Today we celebrate Family Day, 2006, and that got me thinking about the
sounds of summer I knew as a kid.
In the '60s and '70s, you see, only one or two houses in our neighborhood
had air conditioning. Most neighbors kept their windows open, allowing the
outside sounds to come in and the inside sounds to go out.
I woke every morning to the birds chirping outside my window screen, a dewy
chill in the air. I'd smell the Big Guy's pipe, which he smoked while he read
the paper downstairs. I'd go down to greet him. Sometimes he'd make
scrambled eggs and toast covered with butter, and we'd eat while the birds kept on
The evening sounds were equally powerful: a dog barking; a motorcycle
downshifting on some faraway hill; people out on their porches listening to the
Pirates play on the radio; a baby crying; a couple talking; children laughing; a
window fan humming.
Sounds carry far in the summer air. One family on the hill they had three
adult kids still living at home entertained the whole neighborhood with
their cussing and bickering:
"You're an idiot!" one would shout.
"No, you're an idiot!" said another.
"Shut up the both of youse!" the old man would yell. He told our next-door
neighbor once he couldn't understand why his kids were so rude to each other,
the lousy idiots.
The sounds I miss the most, though, were the shouts and chants and bells
that families relied on to call their kids home for supper.
In those days, kids didn't participate in one adult-run activity after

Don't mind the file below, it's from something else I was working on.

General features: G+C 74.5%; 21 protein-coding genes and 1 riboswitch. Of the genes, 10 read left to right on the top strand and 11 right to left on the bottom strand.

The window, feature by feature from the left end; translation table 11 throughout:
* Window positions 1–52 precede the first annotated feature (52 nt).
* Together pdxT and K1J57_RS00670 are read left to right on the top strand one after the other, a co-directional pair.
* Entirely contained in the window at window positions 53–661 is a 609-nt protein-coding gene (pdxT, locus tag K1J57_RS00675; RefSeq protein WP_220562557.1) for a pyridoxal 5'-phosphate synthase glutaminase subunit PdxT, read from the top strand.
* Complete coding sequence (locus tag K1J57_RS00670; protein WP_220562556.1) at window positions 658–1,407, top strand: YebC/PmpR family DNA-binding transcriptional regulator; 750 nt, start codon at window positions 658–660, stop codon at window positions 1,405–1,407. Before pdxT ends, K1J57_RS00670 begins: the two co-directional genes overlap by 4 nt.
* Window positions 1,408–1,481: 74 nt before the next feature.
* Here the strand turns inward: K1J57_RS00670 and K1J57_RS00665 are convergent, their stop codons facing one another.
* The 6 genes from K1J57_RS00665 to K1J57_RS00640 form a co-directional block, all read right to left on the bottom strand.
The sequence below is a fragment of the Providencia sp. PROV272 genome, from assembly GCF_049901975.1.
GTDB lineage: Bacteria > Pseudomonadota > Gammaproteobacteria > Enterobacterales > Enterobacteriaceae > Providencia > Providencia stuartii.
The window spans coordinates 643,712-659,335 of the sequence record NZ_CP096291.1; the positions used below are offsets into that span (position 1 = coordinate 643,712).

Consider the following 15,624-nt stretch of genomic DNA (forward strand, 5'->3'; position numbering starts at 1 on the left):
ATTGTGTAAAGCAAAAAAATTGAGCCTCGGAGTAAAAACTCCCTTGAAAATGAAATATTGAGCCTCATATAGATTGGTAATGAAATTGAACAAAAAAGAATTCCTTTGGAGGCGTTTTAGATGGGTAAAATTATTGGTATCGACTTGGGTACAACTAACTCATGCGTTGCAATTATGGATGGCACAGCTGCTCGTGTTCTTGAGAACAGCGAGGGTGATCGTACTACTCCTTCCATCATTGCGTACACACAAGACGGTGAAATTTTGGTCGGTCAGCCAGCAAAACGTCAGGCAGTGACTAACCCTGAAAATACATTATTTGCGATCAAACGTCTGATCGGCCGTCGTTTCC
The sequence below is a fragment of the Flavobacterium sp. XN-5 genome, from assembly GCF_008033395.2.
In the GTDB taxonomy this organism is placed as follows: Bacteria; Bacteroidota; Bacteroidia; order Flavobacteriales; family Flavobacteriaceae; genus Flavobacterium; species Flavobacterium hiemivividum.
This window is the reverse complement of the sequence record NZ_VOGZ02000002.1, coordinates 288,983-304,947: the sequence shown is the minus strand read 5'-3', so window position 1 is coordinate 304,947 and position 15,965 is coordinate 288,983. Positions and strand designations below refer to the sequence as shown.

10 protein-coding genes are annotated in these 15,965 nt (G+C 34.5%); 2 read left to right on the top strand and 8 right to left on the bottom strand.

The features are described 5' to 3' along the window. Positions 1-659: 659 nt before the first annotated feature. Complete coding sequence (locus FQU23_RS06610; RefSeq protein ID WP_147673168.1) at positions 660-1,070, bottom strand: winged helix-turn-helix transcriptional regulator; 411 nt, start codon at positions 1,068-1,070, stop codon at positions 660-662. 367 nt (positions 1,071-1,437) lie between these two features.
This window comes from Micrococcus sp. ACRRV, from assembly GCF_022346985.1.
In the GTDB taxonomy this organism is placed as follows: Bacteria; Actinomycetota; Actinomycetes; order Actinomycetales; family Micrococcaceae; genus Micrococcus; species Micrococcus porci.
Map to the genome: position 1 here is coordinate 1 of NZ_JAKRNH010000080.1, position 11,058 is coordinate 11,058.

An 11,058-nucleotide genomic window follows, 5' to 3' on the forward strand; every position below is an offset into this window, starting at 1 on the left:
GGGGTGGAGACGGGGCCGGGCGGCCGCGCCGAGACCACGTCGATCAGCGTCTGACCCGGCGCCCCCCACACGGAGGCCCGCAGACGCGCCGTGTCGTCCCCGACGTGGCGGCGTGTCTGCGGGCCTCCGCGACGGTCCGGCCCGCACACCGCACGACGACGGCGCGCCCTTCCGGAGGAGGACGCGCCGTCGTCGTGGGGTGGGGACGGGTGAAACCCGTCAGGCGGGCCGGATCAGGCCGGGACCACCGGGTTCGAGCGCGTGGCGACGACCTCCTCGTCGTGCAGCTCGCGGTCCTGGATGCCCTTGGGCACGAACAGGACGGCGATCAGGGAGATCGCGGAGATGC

another. We didn't sit inside air-conditioned homes playing video games. No, we
were out in the hills roaming and exploring and creating all day long.
We collected scrap wood and built shacks. We damned up the creek and caught
minnows and crayfish. One summer, we built a motorized go-cart with some
scrap items from a junked riding mower and a couple of two-by-fours. It was one
of the great engineering feats in my neighborhood's history.
Occasionally, we'd fib to our mothers and ride our bikes 20 miles farther
than we said we would. Or we'd pluck some baby pears off a tree by Horning road
and whip them at cars. Every now and then, a car would screech to a stop,
and we'd sprint through a creek aqueduct that ran 200 feet beneath the
There was only one major rule a kid had to abide by: you'd better be home in
time for supper.
Every kid had a unique sound to call him home. The Big Guy went with a deep,
booming, "Tom, dinner! Tom, dinner!" I could hear him a mile away or more.
When moms did the calling, they always used full names. They always sang,
too, as my Aunt Jane did: "Miiiiiikkkeeelllll, Keeeeevvvviiiiiinnnnn,
The Givens boys, up on the hill across the railroad tracks, were called in
by a large bell. The clanging sounded off at 6 every night, giving us the
sense that a river boat was making its way up the Mississippi or a chow wagon
was calling in the cow hands for some grub.
One family used a riot horn. The piercing "hrmmpppphhhhhh!" could be heard
for miles. There was no way that kid, attempting to explain why he was late
for supper, could claim he didn't hear it.
These mystical summer sounds have been gone a long time now. We need to
bring them back.
At least one month every summer, why don't we cease every structured
activity, cancel every tournament, and end every adult-run event. Let's turn off the
television and computer. Let's shut down the air conditioner and un-shutter
the windows and doors.
Let's allow our kids to go out into the hills to roam and play and discover
all day long. This will require us to call them home at dinner.
And our shouts and chants and bells will breathe some much needed music into
the sweet summer air.